“I think we’ll be okay,” says Griffin. “I don’t think a jury will find a 12-year-old girl guilty who’s just sitting outside her house. Any 12-year-old attacked by three men and told that she’s a prostitute is going to scream and yell for Daddy and hit back and do whatever she can. She’s scared to death.”
Since the incident more than two years ago, Dymond regularly suffers nightmares in which police officers are raping and beating her and cutting off her fingers, according to the lawsuit.
Griffin says he expects to enter mediation with the officers in early 2009 to resolve the lawsuit.
We’ve got calls in to the officers’ lawyer; we’ll let you know if we hear something.
Update: This is from the officers’ lawyer, William Helfand:
Both the daughter and the father were arrested for assaulting a peace officer. “The father basically attacked police officers as they were trying to take the daughter into custody after she ran off.”
Also, “The city has investigated the matter and found that the conduct of the police officers was appropriate under the circumstances,” Helfand says. “It’s unfortunate that sometimes police officers have to use force against people who are using force against them. And the evidence will show that both these folks violated the law and forcefully resisted arrest.”
Yay war on prostitution! Keeping the fatherland safe.
The most recent political book I’ve read is Cows, Pigs, Wars and Witches: The Riddles of Culture on loan from Blog of Bile’s very own xyz. It is a collection of short essays in the field of anthropology and sociology. Each essay attempts to shatter preconceived notions and explain in greater detail human actions which the author has deemed befuddling. Amongst the topics discussed are cows as sacred animals, pig lovers and haters, primitive warfare, the idea of an aggressive male, extreme consumption and extreme donation, cargo cults, a history of messiahs, the violent origins of Christianity, early witchcraft and witch trials, and the contemporary resurgence of disdain for objectivity.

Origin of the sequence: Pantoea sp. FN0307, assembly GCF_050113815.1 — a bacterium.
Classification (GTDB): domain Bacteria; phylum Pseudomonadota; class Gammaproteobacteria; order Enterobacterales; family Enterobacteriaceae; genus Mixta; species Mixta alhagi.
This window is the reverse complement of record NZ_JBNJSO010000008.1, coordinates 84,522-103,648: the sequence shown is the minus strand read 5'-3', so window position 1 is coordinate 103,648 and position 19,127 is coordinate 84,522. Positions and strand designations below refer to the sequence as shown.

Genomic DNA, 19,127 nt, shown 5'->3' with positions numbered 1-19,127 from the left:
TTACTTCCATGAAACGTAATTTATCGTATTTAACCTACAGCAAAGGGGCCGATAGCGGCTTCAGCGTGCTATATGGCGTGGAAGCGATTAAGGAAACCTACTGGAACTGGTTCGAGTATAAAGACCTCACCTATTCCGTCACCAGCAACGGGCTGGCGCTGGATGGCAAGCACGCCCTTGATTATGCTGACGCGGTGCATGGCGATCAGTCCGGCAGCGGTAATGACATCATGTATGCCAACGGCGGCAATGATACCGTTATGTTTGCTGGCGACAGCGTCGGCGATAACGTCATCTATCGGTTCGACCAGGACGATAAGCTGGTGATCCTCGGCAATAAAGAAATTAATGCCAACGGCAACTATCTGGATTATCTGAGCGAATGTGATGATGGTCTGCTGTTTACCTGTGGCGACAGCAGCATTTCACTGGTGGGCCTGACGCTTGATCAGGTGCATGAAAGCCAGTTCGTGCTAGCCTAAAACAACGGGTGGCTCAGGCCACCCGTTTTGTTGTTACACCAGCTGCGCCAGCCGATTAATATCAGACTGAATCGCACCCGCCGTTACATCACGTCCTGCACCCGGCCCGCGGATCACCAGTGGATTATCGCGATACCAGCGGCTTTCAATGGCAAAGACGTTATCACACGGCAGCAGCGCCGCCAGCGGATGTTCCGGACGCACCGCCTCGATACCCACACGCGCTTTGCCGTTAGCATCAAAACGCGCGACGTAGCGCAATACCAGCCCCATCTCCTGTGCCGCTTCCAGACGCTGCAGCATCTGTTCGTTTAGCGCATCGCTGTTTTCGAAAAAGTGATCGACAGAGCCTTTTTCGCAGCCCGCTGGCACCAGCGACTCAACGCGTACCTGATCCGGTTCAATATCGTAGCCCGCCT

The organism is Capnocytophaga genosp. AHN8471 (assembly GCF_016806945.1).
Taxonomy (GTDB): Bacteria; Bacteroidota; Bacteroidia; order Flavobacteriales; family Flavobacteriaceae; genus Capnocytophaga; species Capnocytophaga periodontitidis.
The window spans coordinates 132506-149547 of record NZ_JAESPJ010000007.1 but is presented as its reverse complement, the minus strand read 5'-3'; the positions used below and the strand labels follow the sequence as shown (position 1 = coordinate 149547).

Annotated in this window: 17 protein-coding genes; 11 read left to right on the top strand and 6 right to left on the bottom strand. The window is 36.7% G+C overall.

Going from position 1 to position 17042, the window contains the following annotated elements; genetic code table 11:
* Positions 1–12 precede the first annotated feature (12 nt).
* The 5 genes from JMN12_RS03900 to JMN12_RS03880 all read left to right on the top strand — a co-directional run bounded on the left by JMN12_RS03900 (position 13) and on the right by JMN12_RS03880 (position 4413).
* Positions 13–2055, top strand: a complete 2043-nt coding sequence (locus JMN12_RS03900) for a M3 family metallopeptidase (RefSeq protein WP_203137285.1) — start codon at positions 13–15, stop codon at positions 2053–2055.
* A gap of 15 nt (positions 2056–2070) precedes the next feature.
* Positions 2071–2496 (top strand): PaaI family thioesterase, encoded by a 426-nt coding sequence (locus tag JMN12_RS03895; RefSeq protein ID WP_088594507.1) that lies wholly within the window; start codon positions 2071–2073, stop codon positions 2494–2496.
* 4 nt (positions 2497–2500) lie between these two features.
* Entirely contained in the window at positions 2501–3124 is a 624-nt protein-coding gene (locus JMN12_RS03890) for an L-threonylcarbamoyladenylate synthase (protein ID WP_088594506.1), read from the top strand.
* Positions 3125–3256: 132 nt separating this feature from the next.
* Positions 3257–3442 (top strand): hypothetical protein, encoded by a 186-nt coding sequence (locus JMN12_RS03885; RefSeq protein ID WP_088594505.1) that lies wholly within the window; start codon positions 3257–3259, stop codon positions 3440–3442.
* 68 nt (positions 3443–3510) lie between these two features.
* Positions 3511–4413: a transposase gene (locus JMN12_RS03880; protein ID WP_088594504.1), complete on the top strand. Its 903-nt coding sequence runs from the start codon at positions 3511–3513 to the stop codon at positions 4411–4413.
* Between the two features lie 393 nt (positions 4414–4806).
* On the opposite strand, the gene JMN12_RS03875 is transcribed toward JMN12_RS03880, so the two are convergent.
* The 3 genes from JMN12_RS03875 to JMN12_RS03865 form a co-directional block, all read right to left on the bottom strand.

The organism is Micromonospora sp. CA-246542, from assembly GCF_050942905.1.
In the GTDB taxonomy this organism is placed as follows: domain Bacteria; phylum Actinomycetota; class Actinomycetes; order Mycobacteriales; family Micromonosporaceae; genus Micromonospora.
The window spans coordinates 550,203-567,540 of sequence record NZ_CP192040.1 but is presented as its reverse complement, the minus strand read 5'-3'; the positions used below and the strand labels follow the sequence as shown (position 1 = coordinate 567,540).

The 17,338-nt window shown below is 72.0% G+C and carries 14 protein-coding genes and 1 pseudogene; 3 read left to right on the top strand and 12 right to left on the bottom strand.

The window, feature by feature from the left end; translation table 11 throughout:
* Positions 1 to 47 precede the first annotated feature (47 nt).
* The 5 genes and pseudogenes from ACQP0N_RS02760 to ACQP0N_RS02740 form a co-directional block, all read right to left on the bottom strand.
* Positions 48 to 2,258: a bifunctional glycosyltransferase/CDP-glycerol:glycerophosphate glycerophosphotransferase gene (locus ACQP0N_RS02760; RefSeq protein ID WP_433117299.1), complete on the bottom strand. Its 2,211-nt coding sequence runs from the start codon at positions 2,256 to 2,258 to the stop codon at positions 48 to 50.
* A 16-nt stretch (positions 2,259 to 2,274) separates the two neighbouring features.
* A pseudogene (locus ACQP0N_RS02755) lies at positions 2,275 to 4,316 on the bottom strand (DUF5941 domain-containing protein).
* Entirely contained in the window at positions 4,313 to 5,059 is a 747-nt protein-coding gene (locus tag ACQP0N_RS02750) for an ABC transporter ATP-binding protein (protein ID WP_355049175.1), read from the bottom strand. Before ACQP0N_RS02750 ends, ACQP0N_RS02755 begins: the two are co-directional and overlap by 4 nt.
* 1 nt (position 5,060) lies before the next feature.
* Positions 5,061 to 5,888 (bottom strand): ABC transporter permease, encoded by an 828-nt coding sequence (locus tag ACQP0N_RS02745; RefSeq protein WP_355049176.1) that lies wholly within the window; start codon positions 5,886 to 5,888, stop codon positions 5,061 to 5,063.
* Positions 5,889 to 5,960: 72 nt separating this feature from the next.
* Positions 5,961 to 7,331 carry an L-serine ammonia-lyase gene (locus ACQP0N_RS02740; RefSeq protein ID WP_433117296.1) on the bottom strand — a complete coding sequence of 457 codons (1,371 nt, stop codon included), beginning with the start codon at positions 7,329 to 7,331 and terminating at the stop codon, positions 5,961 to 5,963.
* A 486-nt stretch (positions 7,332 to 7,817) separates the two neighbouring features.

The book is a relatively easy and quick read, only slowing down at the end where the author feels it necessary to defend himself from the hordes of sandal-wearing druggies that are going to attack him. The author is selling his theories as to why certain anomalies in culture exist. Unfortunately due to the imperfect nature of his science the results are quite subjective. Despite Mr. Harris’ ardent pleas for objectivity at the end of the book I find some of his explanations to be lacking in sufficient evidence to support his claims of causation.
On a positive note, he does an excellent job of introducing the history surrounding these topics. There is a lot of good information in the book, mostly revolving around things that are not easily disputed such as recorded history. This book is an excellent catalyst for debate.
Rather than go through each topic, here are some of the highlights that stick in my mind:
- A good analysis of childbirth and war are used to attempt to explain why males are dominant in most of our societies.
- Some interesting history of egalitarianism, reciprocity and “the big man” in primitive societies.
- A decent early history of Christianity, including the movements leading up to it and Paul’s initial reformation of the church following the death of Jesus.
- A scathing essay on the futility of modern movements attempting to change society by changing individual consciousness. Scathing is an understatement, perhaps scalding, blistering or even face-melting would be more appropriate. I think this is the essay bile would enjoy most.
Here are some problems I had with the book:
- He starts with a good premise, “I hope to present probable and reasonable solutions, not certainties.” But by the end of the book he is so wrapped up in defending himself he comes across like an early evangelical minister telling “God’s honest truth”.